Forty per cent of principals in Tasmania were victims of physical violence in 2019 according to a new survey.
This is the 10th iteration of the Australian Principal Occupational Health, Safety and Wellbeing Survey, or Riley Report, produced by Australian Catholic University and Deakin University.
About 50 principals in Tasmania responded to the survey with 40 per cent saying they had been subject to physical violence from students and about half saying they had been threatened by parents.
Tasmanian Principals Association president Dr Sally Milbourne said the fact incidents of abuse were increasing and not decreasing was a problem.
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"No one goes to any workplace to have that kind of behaviour directed at them so that is something that we need to be addressing," she said.
Malcolm Elliott is the president of the Australian Primary Principals Association and the former principal of two Tasmanian schools. He said throughout his career he received threats from parents.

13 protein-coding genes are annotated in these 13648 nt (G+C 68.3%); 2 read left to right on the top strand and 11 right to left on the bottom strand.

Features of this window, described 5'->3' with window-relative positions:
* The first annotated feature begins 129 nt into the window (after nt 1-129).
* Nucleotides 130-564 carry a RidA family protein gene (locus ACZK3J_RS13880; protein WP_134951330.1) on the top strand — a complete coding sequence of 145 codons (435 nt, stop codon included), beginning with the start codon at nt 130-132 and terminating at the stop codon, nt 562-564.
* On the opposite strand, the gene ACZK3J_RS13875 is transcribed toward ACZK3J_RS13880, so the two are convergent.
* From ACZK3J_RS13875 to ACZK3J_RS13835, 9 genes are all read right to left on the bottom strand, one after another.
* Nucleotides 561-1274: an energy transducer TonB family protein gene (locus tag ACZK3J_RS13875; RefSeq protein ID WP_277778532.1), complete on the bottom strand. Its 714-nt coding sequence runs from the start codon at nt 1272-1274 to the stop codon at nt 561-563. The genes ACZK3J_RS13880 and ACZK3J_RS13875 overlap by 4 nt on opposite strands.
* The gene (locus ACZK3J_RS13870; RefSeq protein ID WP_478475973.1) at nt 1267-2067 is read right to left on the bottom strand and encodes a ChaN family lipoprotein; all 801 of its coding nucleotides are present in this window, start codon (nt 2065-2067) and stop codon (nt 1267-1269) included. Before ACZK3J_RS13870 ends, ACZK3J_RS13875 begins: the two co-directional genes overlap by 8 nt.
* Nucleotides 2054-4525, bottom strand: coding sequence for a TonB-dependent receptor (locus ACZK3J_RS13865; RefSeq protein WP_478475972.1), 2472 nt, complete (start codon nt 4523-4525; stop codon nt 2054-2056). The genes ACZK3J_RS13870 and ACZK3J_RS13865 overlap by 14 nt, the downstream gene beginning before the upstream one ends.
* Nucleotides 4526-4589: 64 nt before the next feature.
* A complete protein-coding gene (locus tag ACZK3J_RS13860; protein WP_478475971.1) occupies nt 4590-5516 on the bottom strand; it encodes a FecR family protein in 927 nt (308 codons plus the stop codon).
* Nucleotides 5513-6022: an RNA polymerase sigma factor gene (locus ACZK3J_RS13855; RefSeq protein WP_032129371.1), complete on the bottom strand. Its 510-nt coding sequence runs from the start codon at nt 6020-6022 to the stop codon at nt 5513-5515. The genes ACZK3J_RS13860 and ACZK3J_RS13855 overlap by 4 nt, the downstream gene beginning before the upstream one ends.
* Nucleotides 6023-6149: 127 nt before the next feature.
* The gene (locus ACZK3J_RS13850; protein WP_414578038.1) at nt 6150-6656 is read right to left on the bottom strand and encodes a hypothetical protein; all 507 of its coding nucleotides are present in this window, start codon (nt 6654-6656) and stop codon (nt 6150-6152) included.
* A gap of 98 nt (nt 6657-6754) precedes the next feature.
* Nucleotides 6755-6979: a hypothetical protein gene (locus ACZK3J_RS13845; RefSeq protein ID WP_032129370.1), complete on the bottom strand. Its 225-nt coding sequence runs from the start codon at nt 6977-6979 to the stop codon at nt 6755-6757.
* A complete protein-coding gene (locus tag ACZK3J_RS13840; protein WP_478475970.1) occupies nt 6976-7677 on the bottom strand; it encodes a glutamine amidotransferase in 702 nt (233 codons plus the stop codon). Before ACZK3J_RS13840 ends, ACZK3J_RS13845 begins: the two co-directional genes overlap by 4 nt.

"It is a shock because you are expecting to have a rational conversation with somebody based on [the idea] that 'the reason we are talking today is because we care about your child'," Mr Elliott said."
He emphasised that the majority of parents were well behaved but said even one abusive parent in a school community is too many.
Both he and Dr Milbourne hoped that newfound respect for teachers and school leaders brought about by the COVID-19 pandemic would help curb incidents of abuse.
"My fingers are crossed that this is maybe the start of some better understanding of the role of school principals and teachers and that we are all on the same page just wanting to do the best thing for our young people," Mr Elliott said.
Education and Training Minister Jeremy Rockliff said principal well-being was a priority for the government.
He said the government had developed a principal well-being action plan based on recommendations in the Riley Report which aimed to reduce incidents of threats and physical violence.
He said it also aimed to address the other key finding of the report which found principal felt burnt out and overworked.
"The government does not condone violence in any way, particularly in our schools," Mr Rockliff said.
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